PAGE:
Hi T- I listened to her speech, and I wonder if I was sleeping because I never actually heard her say she was a lesbian .. was it merely implied in all of her words? She did make me tear up at one time, but I have no idea what she said as the camera panned the stars and a few women were also tearing up. Myabe it had to do with her being free. I don't know. It was an emtional speech. She did say she was single, which I did not find all that amusing as she held the audience captive with her wordplay at the very beginning... I hated being jerked around from the start. Can you give a direct quote of her saying 'it?' I enjoyed reading your words on transparency and how we are tired of being lied to by nearly everyone... I mean who ever thought Lance Armstrong was a liar.. lol...everyone but Lance!

Hi Fran,
She did not use the word lesbian, which some have criticized her for. You could say she was being cowardly, or elusive, or maybe not willing to give the media a headline. I'm not interested in judging the details. I congratulate her on having come out, even if it wasn't done in a declarative or, some would say, timely fashion. My overall sense of the speech was that she was tightly wound when she gave it. I didn't find the jokes in her speech funny because she was so nervous delivering it.
Thanks for commenting!

I thought what you had to say was brilliant. I also thought the picture you chose was brilliant. Bias? Nah.

I think you hit 2 very important points. One being, that people are angry. They're angry because they're now first realizing HOW very much they've been lied to, to the point where the foundation of what they believed is now being questioned by them. To see how manipulated their lives are. THE BIG LIE.

Obviously Hollywood's lies are minor compared the lies perpetrated by the government, etc. but that is my second point, how much Hollywood has always lied to us about the celebrities that they pay obscene amounts of money to, to be something they're not. That, in and of itself, is insignificant, but when it does affect people's personal beliefs and judgments about sexuality, gender and politics, it is a very big thing.

Hollywood has always sold a lie, an illusion primarily to a heterosexual audience, that they make billions of dollars off of, by exploiting primarily gay celebrities into convincing the straight audience that they are heterosexual, to the point that these people's lives are scripted, down to who they marry, how many kids (usually adopted) they have.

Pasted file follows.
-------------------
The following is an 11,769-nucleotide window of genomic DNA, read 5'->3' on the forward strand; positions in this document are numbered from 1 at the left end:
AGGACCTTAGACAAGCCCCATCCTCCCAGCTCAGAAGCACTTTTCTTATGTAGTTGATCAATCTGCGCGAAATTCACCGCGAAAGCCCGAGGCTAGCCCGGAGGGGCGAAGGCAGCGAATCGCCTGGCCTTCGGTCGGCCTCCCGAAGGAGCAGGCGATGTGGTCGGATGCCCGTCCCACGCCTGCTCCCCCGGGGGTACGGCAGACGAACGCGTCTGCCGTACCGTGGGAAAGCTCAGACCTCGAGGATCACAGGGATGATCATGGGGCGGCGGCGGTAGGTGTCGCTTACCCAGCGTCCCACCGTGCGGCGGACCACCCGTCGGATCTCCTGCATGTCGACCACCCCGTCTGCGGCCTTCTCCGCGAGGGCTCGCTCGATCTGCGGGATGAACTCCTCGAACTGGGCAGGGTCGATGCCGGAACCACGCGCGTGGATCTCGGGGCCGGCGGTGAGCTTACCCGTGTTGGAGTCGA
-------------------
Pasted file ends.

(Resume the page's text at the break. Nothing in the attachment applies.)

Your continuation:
For those high risk(gay)celebrities there's even more pressure to have children. All this creates straight privilege, disempowering those young gay people to stay in the closet, because it's better to be straight, it pays to be straight. That's the message.

Jodie Foster's speech was powerful because it addressed the "control" issues Hollywood has on these celebrities' lives, to live THE BIG LIE. Those celebrities in the audience know who they are and are complicit because the pay off is so great: lots and lots of money and attention, living la dolce vita and knowing if you come out, you can be replaced by someone who is willing to stay in the closet.


As long as Hollywood is run by a bunch of fat old white guys who insist on making movies that address their own perverted sexual fantasies and are more interested in getting laid by those celebrities they promote, than actually making good movies, Hollywood will not tolerate their "investments" coming out. Gay celebrities are box office poison to these studios - and to probably a lot of the straight audience out there.

And as far as citing Rosie and Ellen - that's a joke. C'mon. With over hundreds of celebrities out there, all you can come up with is TWO comedians??? Not a very good showing in a town that claims they're all for gay rights. Now how about outing Kristen Stewart and Robert Pettison from the "Twilight" series? No that would be a wake-up call to straight America.

Ain't gonna happen, though. Hollywood is making trillions on their "legitimate" real life affair to get more hets hooked in order to make more money while the straight audience is stoked over and over again - because, after all, it's all about them and their lifestyle.

Thank you for an intelligent article.

I, too, took Jodie Foster's speech to be not about retiring but fear that fewer people will want to watch her films or fewer bucks will be prepared to finance her films. I really hope her fears are misplaced; I, for one, will make a point of going to see her future films even though I'm not a big cinema-goer.

It surprises me that so many are wondering if she actually came out or not. I think, on reflection, that those who needed to understand her message did so.

My gaydar went haywire the first time I saw Silence of the Lambs, and she seemed to be open but unspoken given the occasional photo that I've seen over the years and the speech she made a few years ago referencing her partner. I'm really glad she has fought against the Hollywood machine and been so open; not for me, because I don't know her, but for her sons and those she's close to. She's right, she's entitled to privacy and it was none of our business, but I'm really glad she did it.

Hi Rose,
Thanks for the comment! Interesting to hear you were thinking the same thing about her speech not being a retirement announcement. When I first saw the press going crazy about whether she was retiring or not, I wondered if journalists were just being willfully ignorant about her intent, in the same way that they so studiously ignored her earlier speech--which you mention--in which she thanked her girlfriend.
Teresa

Recent Comments

  • Teresa: Hi Rose, Thanks for the comment! Interesting to hear you read more
  • Rose: Thank you for an intelligent article. I, too, took Jodie read more
  • thecutelittleredheadedgrrlfriend: I thought what you had to say was brilliant. I read more
  • Teresa: Hi Fran, She did not use the word lesbian, which read more
  • frankie: Hi T- I listened to her speech, and I wonder read more